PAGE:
The assignee for this patent, patent number 8523925, is
Reporters obtained the following quote from the background information supplied by the inventors: "This disclosure relates to treatments for inflammatory diseases of the skin, and more specifically to methods for devices and treating ultraviolet light-sensitive dermatoses.
"Inflammatory diseases of the skin affect a large portion of the population resulting in significant morbidity. Psoriasis, for example, affects at least 1% of the population. This disease involves an abnormally fast rate of cell proliferation in the basal layer of the epidermis giving rise to red, scaly plaques and bleeding when traumatized (the 'Auspitz sign'). Past methods of treatment of skin psoriasis include the application of tars, salicylic acid, steroids, ultraviolet light (phototherapy), and a combination of ultraviolet light, used in conjunction with photoactive compounds (photochemotherapy).
"Photochemotherapy involves treatment with ultraviolet radiation of an affected area in combination with a topically or systemically applied medicament that sensitizes the skin to ultraviolet radiation (e.g., psoralen). Typically ultraviolet-A (UV-A) light (so-called long wave UV light) having wavelengths from 310 to 440 nm is used for this purpose. Unfortunately, successful treatment requires that UV radiation must be applied until an erythema (sunburn) is created. In some cases, the eyes of patients systemic undergoing psoralen and topical UV treatment may be sensitized to sunlight for several hours after treatment. In addition, some patients find the medicament difficult to tolerate. Furthermore, this therapy requires 20-25 radiation sessions which result in darkening of the pigmentation of the skin. In addition, treatment of scalp psoriasis in particular has been limited by two other problems. First, patients are reluctant to apply medications regularly which must remain on their scalps for hours at a time. Second, light from conventional treatment devices does not effectively penetrate hair covering the scalp.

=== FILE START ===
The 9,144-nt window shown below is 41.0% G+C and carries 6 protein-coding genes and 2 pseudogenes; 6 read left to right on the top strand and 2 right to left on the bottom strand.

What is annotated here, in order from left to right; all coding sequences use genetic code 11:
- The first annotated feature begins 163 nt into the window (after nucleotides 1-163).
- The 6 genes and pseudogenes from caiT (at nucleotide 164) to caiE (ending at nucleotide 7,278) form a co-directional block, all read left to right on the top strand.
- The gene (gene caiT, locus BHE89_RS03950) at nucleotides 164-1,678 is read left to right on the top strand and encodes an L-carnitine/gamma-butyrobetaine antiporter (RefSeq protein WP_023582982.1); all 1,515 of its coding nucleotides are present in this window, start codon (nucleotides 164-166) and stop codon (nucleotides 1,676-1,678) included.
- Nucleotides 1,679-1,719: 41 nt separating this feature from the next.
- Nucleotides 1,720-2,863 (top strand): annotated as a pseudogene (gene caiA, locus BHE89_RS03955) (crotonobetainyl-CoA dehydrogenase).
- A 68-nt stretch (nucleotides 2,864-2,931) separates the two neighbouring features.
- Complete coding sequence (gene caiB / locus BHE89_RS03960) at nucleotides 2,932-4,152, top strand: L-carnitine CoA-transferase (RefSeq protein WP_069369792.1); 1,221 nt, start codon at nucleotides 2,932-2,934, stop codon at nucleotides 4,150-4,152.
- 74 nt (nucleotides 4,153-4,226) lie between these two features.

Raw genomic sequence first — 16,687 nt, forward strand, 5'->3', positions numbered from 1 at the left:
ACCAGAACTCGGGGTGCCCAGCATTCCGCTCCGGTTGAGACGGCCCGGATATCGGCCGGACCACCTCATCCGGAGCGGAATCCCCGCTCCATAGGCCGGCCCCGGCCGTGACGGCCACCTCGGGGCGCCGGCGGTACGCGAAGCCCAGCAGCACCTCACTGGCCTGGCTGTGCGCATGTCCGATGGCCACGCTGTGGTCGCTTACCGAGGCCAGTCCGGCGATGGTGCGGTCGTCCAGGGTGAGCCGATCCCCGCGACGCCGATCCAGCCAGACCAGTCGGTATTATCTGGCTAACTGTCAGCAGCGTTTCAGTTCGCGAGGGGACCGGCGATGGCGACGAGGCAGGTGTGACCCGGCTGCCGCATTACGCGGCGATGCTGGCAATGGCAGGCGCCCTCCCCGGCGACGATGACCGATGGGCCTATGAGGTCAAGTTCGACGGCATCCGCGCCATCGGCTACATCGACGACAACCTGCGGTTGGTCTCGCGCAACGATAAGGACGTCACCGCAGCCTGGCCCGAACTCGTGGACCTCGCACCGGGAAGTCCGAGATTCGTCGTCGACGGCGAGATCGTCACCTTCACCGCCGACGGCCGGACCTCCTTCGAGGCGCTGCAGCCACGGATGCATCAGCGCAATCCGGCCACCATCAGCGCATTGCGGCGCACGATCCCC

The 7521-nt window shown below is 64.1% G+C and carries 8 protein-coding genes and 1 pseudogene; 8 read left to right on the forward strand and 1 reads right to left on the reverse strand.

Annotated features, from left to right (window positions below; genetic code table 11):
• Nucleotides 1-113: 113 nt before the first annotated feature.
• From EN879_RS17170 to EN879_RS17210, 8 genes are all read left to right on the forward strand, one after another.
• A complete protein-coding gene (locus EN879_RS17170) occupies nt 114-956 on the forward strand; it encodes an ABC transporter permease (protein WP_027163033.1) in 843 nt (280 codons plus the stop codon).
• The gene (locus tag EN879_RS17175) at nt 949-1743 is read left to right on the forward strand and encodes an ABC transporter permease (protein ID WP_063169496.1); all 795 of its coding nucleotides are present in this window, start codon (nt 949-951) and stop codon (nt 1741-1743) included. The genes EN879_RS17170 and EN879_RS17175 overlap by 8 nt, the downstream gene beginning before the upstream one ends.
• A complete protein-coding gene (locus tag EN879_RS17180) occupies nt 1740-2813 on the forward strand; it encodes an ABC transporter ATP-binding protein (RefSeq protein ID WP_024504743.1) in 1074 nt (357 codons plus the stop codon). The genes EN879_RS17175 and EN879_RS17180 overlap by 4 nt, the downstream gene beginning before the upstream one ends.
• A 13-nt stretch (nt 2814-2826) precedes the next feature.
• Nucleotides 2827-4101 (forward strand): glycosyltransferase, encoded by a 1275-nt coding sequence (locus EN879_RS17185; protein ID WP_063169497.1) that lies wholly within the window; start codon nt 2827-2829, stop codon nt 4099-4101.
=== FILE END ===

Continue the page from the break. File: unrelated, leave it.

"Phototherapy involves simply UV irradiation of the affected area. For example, psoriasis has been treated with ultraviolet-B (UV-B) light having wavelengths from 290-320 nm. Other skin diseases which have been treated successfully with ultraviolet light include eczema, mycosis fungoides, and lichen planus. In addition, ultraviolet light may have a role in the treatment of seborrheic dermatitis.
"Phototherapeutic methods have included the use of mercury vapor high pressure radiation devices and those UV sources having varying spectral distribution. For example, UV-B lamps such as devices which produce radiation from a metal halide or mercury vapor source and which filters the emitted UV light with colored glass have been used (see e.g., U.S. Pat. No. 4,558,700). These devices emit UV in the range of 270-365 nm (mostly 270-315 nm), and cause erythema. Devices which emit wavelengths of 320-330 nm and greater have also been used for so-called super-high-intensive phototherapy (SHIP).
Most Popular Stories
- American Airlines, US Airways Complete Merger
- ACA Delay Stresses Small Businesses
- Questions Remain in Jenni Rivera's Death
- Unemployed Wait as Lawmakers Debate
- General Dynamics Plans 200 New Jobs in N.M.
- Harley Issues Motorcycle Recall
- Dell Offers Undisclosed Number of Employee Buyouts
- Saab Gets Back into the Game; U.S. Auto Sales Soar
- Auto Dealer Builds Big Solar Project
- Authorities Close to Deal with JPMorgan Chase over Madoff Response